The dogs can be a problem with company. They are friendly. They sometimes stand on hind legs to great visitors, with front paws resting on the visitors’ legs. (Our dogs have no discipline.) Long nails on dogs can give guests gashes…so a few days before Thanksgiving, the nails must be cut.

A trip to the garden
A trip to the garden and the lemon tree resulted in “warm and friendly” kitchen decorations.
Photo by Diane Taylor

I’ve tried to cut the dogs’ nails myself and had so much squirming and crying, I gave up. I even bought one of those grinders you see on TV and the noise was so horrific, the dogs were even more put off and I felt as if I was digging into concrete.

So. let’s just say that getting two dogs in and out of the car and into the groomer is not my favorite thing. “Do you want a blunt cut or a grinding which makes the nails round and lovely?” I’m asked. Playing the diva, I say, “Give me the best!” The grinding by a pro means neither of our dogs squirm. Amazing.

Guests at Thanksgiving also means I must make a show of a warm and friendly house. So out come the holiday decorations …. and the batteries, if one has the batteries. (I didn’t have all I needed, so quick…a trip to Sam’s Club for batteries.)

The wreaths for the front door have lights run by three huge batteries each. Wrapping the lights around the wreaths without getting them tangled is a job – and a lot of swear words accompany making the home warm and friendly. Dare I pitch the wreaths and buy new pre-lit wreaths? I’ll think about that later …. and will probably use the same swear words next year.

Flowers in the home are typically flowers from our yard, but most of the summer bloomers now are in winter mode. But we do have a thriving lemon tree, so I cut one rose still in pretty good shape and several branches from the lemon tree. I don’t realize how heavy the lemon branches are, and the first large glass vase I use tips over and shatters. (Thank goodness my husband wasn’t home to tell me how brilliant I was.) An “I hope I got it all” clean-up follows, another two vases are retrieved, and sturdy arrangements are hastily made.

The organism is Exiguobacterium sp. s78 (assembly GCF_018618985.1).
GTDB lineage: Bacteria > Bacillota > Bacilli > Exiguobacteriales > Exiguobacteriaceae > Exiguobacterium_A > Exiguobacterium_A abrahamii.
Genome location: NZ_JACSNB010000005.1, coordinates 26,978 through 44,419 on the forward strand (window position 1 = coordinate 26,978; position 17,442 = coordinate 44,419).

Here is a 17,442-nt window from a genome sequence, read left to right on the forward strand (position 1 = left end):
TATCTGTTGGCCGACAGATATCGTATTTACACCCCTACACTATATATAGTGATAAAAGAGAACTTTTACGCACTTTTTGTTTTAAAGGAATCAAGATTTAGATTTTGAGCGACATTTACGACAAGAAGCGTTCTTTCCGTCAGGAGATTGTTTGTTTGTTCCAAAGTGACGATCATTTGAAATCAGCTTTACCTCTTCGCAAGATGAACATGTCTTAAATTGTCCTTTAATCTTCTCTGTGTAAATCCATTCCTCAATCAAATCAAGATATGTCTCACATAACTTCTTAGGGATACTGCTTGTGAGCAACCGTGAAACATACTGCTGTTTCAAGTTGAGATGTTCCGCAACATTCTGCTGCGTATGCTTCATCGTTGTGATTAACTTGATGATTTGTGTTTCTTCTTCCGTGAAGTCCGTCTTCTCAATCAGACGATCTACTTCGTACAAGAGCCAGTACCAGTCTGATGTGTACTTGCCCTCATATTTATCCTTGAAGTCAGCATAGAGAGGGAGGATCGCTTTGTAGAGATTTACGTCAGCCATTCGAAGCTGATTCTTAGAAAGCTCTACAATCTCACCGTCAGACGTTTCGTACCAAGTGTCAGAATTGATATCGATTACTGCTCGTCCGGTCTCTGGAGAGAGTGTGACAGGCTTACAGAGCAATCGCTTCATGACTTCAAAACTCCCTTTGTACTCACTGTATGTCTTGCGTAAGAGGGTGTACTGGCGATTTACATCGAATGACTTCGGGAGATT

hostess looks a bit like her dog
After the guests leave, the Thanksgiving hostess looks a bit like her dog, Sandy — exhausted.
Photo by Diane Taylor

Like many Thanksgiving hosts know, cooking the turkey and all the trimmings might be the easy part.

This year, we had a nice meal thanks to help from my husband (a good cook) and the extras contributed by our guests and a friend who donated pies. The post meal conversation with the girls (while the guys watched football) was my favorite part of Thanksgiving.

My favorite part of the day, however, is actually at night. After the guests leave (around 4:30 p.m.), I’m typically exhausted and settle in for a nap. After the nap, my husband and I sit down for a turkey sandwich eaten in a still reasonably well-organized house.

Judging from past experience, the house will slowly once again become “comfortable”, and I’ll be able to find the papers in my office.

In spite of everything, Thanksgiving is still my favorite holiday.


4 responses on “Thanksgiving Hosting: More Than a Tasty Turkey

  1. Diane – that was wonderful! What a reminder of the minute details we must deal with! My husband did help with dusting, vacuuming and adding leaves to our table for 16 (which has held up to 20.) Unfortunately, while I was doing all the food preparations mentioned in your article (moving like a chicken with my tail on fire rather like Ramsey’s staff…but just me,) he felt his job was merely to “great guests.” Hmmm. These past few years we’ve eaten out. Weber Grill has a great ($$$) smoked turkey. But, all else aside, Thanksgiving does remind us to appreciate all we have….especially friends and family!

  2. No Thanksgiving here in Mexico . While I’m relaxing in my big chair waiting for the football games to start, I get an email – – ” Sorry it is so last minute , but , we are have a bunch over today for Thanksgiving dinner . Would you like a nice turkey meal ? ” . Oh hell yes !